Collision claims.  Collisions with anything are bad.  Collisions with pilings, docks, and other boats can be deadly.  Collisions are not the same as hitting submerged items. Collisions are just that, colliding with something else either moving (another boat) or stationary (like a dock).  You can help stop collisions by watching where you are going, learn the rules of the area and use your charts.

Grounding or running aground.  Most claims departments indicate that often more damage is caused by trying to accelerate through the sand, mud or rocks than by just stopping and waiting for help.  Using a tow service or an alternative method to get unstuck like air bags, reduces the risk for further damage. . 

Now is a good time to repeat - carry up-to-date marine charts and plan your cruising routes to avoid accidental grounding.

A few of the less common but still important claims mentioned are:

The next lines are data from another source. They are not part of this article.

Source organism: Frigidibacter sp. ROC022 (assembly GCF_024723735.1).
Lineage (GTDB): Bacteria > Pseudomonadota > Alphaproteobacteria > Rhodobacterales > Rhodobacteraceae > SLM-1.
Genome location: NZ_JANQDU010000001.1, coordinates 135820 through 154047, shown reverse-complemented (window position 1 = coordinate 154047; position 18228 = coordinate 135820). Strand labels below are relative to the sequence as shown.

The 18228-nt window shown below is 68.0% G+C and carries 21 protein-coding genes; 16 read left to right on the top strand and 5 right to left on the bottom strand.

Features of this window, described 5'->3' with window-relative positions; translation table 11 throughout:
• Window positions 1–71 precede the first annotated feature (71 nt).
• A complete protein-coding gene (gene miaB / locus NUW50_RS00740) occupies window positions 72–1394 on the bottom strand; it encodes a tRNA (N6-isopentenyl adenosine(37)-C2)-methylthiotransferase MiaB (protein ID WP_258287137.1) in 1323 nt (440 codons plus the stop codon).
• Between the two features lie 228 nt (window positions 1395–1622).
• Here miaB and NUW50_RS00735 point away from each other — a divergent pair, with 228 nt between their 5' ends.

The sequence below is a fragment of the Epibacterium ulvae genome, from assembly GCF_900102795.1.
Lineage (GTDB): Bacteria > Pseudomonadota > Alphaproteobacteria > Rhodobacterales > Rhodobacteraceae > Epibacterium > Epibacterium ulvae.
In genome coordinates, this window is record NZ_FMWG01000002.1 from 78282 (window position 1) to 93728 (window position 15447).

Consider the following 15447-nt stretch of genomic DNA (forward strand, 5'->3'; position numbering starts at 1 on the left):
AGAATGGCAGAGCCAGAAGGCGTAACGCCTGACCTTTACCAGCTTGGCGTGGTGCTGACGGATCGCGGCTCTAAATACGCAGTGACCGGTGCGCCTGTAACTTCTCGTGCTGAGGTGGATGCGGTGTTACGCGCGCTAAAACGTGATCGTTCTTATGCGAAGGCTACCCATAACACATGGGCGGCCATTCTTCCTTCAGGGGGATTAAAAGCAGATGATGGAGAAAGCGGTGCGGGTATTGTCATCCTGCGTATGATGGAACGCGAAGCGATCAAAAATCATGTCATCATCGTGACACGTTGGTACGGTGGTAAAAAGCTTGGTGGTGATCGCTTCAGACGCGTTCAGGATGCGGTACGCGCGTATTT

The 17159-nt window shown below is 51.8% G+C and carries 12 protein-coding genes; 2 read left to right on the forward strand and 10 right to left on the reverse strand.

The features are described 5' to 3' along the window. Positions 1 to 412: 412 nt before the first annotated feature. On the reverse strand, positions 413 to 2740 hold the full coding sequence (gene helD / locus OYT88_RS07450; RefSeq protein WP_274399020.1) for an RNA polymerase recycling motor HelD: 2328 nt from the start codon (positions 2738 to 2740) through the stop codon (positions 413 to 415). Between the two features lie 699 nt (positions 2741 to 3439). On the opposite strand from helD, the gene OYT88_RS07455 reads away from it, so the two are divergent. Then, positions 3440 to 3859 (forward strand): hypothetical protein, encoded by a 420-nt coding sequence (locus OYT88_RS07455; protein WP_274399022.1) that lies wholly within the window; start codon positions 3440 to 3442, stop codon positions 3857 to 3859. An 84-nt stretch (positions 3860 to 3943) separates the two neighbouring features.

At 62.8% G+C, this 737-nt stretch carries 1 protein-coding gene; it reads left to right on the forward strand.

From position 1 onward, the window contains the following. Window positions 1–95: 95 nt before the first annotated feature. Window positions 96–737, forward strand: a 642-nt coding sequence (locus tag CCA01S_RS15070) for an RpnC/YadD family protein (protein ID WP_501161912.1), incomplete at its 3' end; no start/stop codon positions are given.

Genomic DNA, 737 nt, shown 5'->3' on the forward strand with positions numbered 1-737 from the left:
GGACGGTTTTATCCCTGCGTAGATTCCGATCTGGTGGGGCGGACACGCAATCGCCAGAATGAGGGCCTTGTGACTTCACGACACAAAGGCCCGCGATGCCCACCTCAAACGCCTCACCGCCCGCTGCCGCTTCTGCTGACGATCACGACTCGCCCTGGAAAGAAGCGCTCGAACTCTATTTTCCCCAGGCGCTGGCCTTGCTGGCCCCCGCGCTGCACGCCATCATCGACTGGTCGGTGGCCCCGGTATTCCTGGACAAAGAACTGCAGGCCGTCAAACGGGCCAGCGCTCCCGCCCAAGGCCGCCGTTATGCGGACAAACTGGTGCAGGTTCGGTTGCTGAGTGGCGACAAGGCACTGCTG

Lightning strikes. Being the one of the tallest things on the water during storms is bound to result in a lightning strike.  Lightning usually “fries” the electronics, puts holes in fiberglass and starts fires.  It is a hard thing to prevent.  Best way to reduce the damage is to ground the boat so the current has a way to pass through to the ground.

Damage from docks.  Wind, weather, and hurricanes, can cause chafing, damage to rub rails and hull joints and even rip cleats out of the decks.  Get in a habit of moving the boat to a safe harbor or new neighborhood when bad weather is imminent.  Learn to tie up securely, use high quality dock lines and fenders.  Last year was bad for the hurricane states.  The underwriters are already increasing rates and reducing or eliminating territories and coverage’s.